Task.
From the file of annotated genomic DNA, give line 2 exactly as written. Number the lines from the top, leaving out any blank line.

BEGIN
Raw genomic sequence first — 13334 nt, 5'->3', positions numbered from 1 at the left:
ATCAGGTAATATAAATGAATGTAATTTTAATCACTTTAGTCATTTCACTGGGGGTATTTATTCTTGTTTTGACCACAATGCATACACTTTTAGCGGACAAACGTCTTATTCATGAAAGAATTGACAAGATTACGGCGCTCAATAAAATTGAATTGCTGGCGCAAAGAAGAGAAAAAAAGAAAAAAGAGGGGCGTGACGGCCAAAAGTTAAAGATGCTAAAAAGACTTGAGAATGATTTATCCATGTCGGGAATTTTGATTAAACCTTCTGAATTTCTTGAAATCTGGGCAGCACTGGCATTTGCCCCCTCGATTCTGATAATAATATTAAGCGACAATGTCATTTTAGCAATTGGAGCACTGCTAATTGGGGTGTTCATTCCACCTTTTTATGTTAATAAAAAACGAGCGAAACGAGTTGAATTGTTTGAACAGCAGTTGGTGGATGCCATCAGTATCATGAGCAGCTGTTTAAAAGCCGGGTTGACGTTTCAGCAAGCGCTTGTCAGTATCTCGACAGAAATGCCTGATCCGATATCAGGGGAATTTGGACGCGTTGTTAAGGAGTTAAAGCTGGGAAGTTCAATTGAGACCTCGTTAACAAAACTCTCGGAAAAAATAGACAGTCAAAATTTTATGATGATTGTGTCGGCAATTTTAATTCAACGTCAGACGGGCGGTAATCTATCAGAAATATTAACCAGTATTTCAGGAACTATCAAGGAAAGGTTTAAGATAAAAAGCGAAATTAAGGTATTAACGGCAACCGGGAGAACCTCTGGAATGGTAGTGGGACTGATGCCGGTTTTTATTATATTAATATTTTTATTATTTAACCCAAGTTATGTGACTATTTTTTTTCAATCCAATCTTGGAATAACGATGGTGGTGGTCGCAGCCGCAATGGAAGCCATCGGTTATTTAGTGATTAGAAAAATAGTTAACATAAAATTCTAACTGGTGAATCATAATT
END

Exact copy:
ATCAGGTAATATAAATGAATGTAATTTTAATCACTTTAGTCATTTCACTGGGGGTATTTATTCTTGTTTTGACCACAATGCATACACTTTTAGCGGACAAACGTCTTATTCATGAAAGAATTGACAAGATTACGGCGCTCAATAAAATTGAATTGCTGGCGCAAAGAAGAGAAAAAAAGAAAAAAGAGGGGCGTGACGGCCAAAAGTTAAAGATGCTAAAAAGACTTGAGAATGATTTATCCATGTCGGGAATTTTGATTAAACCTTCTGAATTTCTTGAAATCTGGGCAGCACTGGCATTTGCCCCCTCGATTCTGATAATAATATTAAGCGACAATGTCATTTTAGCAATTGGAGCACTGCTAATTGGGGTGTTCATTCCACCTTTTTATGTTAATAAAAAACGAGCGAAACGAGTTGAATTGTTTGAACAGCAGTTGGTGGATGCCATCAGTATCATGAGCAGCTGTTTAAAAGCCGGGTTGACGTTTCAGCAAGCGCTTGTCAGTATCTCGACAGAAATGCCTGATCCGATATCAGGGGAATTTGGACGCGTTGTTAAGGAGTTAAAGCTGGGAAGTTCAATTGAGACCTCGTTAACAAAACTCTCGGAAAAAATAGACAGTCAAAATTTTATGATGATTGTGTCGGCAATTTTAATTCAACGTCAGACGGGCGGTAATCTATCAGAAATATTAACCAGTATTTCAGGAACTATCAAGGAAAGGTTTAAGATAAAAAGCGAAATTAAGGTATTAACGGCAACCGGGAGAACCTCTGGAATGGTAGTGGGACTGATGCCGGTTTTTATTATATTAATATTTTTATTATTTAACCCAAGTTATGTGACTATTTTTTTTCAATCCAATCTTGGAATAACGATGGTGGTGGTCGCAGCCGCAATGGAAGCCATCGGTTATTTAGTGATTAGAAAAATAGTTAACATAAAATTCTAACTGGTGAATCATAATT